Racial supremacy posions melting pot


When 14-year-old and Muslim student Ahmed Mohamed went to school, he didn’t come home by bus.

Instead he was arrested by authorities. As Mohamed eagerly presented a homemade clock to his teacher, her reaction was far from anything Mohamed expected. Thinking that it was a bomb, she immediately notified school officials who proceeded to call authorities. He was then escorted out in handcuffs.

After authorities had established that the hoax bomb was indeed a clock, Mohammed was suspended.

The racial profiling of Mohamed wasn’t a rare occurrence. Time and time again, we let race become a factor on how we treat others. As a nation filled with diversity, it is our duty to pave the way for cultural tolerance and awareness. In America, diversity is not a weakness but a strength.

America is a land of immigration, a melting pot, a painted mosaic.  Our cultural differences ought to be valued and should be used it as a strength to unite, not as a weakness to divide. But when Mohamed was arrested, it didn’t represent these ideals. It only upheld racial supremacy.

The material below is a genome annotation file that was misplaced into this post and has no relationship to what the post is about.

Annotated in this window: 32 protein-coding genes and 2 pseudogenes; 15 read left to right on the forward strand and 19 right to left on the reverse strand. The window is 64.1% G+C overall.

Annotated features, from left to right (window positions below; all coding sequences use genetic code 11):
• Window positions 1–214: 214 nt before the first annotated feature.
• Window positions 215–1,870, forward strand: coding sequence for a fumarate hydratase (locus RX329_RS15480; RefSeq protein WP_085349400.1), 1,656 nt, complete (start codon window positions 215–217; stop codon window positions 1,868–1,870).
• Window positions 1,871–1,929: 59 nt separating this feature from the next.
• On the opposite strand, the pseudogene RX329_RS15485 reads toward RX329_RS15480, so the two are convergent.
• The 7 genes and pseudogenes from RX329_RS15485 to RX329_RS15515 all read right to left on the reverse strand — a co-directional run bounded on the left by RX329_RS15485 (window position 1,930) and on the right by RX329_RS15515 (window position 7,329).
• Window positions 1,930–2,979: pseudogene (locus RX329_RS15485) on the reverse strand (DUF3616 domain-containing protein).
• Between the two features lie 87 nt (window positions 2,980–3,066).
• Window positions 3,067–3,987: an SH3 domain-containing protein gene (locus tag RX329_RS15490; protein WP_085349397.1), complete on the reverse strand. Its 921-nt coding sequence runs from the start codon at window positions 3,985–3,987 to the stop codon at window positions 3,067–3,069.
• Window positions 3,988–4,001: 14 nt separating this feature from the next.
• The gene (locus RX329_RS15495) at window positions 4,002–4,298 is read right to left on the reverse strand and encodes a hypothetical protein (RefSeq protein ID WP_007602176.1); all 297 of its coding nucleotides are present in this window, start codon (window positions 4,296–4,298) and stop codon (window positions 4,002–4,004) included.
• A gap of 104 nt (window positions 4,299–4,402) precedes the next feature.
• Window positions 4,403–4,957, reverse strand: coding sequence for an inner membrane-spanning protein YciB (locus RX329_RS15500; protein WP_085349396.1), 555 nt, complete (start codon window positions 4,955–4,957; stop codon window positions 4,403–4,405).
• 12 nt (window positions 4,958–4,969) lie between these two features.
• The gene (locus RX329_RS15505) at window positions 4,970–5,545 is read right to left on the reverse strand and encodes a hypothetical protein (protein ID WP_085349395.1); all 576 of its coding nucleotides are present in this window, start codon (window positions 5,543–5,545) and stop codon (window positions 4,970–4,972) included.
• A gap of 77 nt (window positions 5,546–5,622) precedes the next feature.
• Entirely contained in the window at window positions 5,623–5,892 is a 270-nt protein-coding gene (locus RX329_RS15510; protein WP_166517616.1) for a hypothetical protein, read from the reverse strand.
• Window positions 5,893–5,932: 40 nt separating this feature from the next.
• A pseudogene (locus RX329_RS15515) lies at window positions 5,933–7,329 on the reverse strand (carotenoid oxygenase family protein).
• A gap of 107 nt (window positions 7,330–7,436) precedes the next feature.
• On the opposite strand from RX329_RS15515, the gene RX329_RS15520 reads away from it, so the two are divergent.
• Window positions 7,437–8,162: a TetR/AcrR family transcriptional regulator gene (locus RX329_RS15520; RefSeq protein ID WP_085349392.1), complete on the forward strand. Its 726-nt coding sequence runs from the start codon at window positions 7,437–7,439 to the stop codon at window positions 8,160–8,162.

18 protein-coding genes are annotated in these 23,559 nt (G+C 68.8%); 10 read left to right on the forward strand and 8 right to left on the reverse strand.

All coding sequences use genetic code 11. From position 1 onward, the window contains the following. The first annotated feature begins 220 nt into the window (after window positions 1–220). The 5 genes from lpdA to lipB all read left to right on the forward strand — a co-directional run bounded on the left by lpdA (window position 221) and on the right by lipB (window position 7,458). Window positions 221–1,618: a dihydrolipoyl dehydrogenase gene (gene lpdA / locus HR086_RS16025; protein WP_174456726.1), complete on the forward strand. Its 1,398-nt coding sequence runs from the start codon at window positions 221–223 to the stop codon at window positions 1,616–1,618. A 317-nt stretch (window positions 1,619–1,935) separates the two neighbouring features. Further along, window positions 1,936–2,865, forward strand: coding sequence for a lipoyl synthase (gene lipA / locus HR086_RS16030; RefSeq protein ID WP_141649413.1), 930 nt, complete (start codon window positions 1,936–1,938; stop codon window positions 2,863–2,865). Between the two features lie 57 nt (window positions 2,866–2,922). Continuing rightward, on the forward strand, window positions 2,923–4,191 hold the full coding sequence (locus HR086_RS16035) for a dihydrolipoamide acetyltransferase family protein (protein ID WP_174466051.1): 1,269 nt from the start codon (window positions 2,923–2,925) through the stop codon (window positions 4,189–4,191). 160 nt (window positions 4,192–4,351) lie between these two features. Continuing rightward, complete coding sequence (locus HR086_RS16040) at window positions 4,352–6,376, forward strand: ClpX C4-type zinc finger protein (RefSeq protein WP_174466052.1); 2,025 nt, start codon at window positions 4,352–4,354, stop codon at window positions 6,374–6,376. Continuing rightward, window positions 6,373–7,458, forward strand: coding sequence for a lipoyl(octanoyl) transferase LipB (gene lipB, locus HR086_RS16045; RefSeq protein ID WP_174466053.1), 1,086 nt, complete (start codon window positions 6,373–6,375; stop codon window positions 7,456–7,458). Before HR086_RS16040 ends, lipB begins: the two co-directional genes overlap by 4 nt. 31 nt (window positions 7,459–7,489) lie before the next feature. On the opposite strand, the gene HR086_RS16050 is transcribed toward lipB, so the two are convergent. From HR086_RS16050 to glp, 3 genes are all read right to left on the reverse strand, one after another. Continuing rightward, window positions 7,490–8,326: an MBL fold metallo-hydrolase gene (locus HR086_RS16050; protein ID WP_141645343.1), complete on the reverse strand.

Even after over 50 years, history still repeats itself.

On August 24, 1963 Emmett Till entered

a convenience store. He bought some bubblegum and when he walked out he said, “Bye, baby,” to the cashier.

Ryan Bryant, the cashier’s husband, and his brother-in-law, went to Till’s house a few days after. And they did the same thing what most white men living in Mississippi in 1963 would do. They dragged Till out, forced him to get in the car with him, and drove him to the banks of the Tallahatchie River. They then mutilated his body by gouging out his eyes, beating him with a barbwire fan, and shooting him.

After they had mangled him to their heart’s content, they threw him in the river to clean up their act.

Three days later authorities found his body, and the corpse could only be identified by the initialed ring on his hand. After convening for less than an hour, the jury miraculously issued the verdict, “Not guilty.”

In August 28, 1963, when Martin Luther King Jr. led the March on Washington, he said, “One day I hope that my four little children will not be judged for the color of their skin but for the content of their character.”

But even after 50 years later, what are we judging a person on: by the color of their skin or by the content of their character?


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